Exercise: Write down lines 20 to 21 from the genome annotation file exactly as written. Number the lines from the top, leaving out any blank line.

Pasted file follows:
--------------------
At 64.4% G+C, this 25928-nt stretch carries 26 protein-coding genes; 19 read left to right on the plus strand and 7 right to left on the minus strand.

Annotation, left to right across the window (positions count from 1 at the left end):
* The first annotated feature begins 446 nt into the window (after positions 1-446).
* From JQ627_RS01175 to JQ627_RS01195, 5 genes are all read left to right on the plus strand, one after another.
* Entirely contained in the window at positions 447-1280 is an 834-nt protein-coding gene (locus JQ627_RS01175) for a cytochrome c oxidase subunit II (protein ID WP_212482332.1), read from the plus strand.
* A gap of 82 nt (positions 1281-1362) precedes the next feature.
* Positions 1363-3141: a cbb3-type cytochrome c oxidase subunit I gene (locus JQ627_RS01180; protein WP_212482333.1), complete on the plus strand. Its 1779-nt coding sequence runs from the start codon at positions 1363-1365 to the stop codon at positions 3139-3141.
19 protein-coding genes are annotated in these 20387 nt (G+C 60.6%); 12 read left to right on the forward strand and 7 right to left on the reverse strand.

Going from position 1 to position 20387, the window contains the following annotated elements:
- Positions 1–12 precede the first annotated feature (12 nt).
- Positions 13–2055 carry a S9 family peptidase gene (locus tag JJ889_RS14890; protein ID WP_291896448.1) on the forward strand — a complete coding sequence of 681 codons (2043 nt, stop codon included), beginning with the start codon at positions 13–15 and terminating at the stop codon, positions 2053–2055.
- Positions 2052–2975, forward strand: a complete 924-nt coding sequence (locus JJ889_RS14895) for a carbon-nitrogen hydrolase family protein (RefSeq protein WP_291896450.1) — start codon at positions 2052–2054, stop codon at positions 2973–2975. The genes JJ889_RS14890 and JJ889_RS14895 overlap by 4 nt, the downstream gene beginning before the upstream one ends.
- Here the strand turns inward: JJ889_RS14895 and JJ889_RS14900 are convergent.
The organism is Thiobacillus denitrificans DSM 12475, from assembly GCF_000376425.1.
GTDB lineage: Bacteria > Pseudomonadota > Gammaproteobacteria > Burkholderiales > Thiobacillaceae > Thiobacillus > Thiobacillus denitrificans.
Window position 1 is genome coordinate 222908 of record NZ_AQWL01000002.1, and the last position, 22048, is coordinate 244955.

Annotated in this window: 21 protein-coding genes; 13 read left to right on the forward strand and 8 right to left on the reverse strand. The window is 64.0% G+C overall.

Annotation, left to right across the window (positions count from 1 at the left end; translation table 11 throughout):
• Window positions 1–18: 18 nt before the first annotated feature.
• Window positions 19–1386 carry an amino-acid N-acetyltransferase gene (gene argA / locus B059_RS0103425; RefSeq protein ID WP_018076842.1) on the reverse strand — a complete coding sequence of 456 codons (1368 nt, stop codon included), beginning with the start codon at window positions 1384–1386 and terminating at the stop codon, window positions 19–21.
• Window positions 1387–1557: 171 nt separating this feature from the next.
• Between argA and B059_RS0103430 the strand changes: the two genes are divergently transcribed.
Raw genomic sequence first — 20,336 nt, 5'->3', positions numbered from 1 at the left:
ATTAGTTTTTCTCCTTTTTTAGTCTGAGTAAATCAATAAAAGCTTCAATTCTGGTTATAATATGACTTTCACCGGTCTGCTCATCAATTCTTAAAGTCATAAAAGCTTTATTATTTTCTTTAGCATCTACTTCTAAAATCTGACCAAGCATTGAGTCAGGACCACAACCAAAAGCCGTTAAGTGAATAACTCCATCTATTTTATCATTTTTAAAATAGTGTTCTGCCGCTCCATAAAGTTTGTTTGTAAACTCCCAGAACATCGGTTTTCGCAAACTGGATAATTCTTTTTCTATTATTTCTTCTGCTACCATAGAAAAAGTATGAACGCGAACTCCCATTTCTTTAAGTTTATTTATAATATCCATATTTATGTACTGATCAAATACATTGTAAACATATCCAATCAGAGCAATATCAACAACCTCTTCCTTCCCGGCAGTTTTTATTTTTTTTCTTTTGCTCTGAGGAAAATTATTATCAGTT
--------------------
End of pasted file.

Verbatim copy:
• Window positions 19–1386 carry an amino-acid N-acetyltransferase gene (gene argA / locus B059_RS0103425; RefSeq protein ID WP_018076842.1) on the reverse strand — a complete coding sequence of 456 codons (1368 nt, stop codon included), beginning with the start codon at window positions 1384–1386 and terminating at the stop codon, window positions 19–21.
• Window positions 1387–1557: 171 nt separating this feature from the next.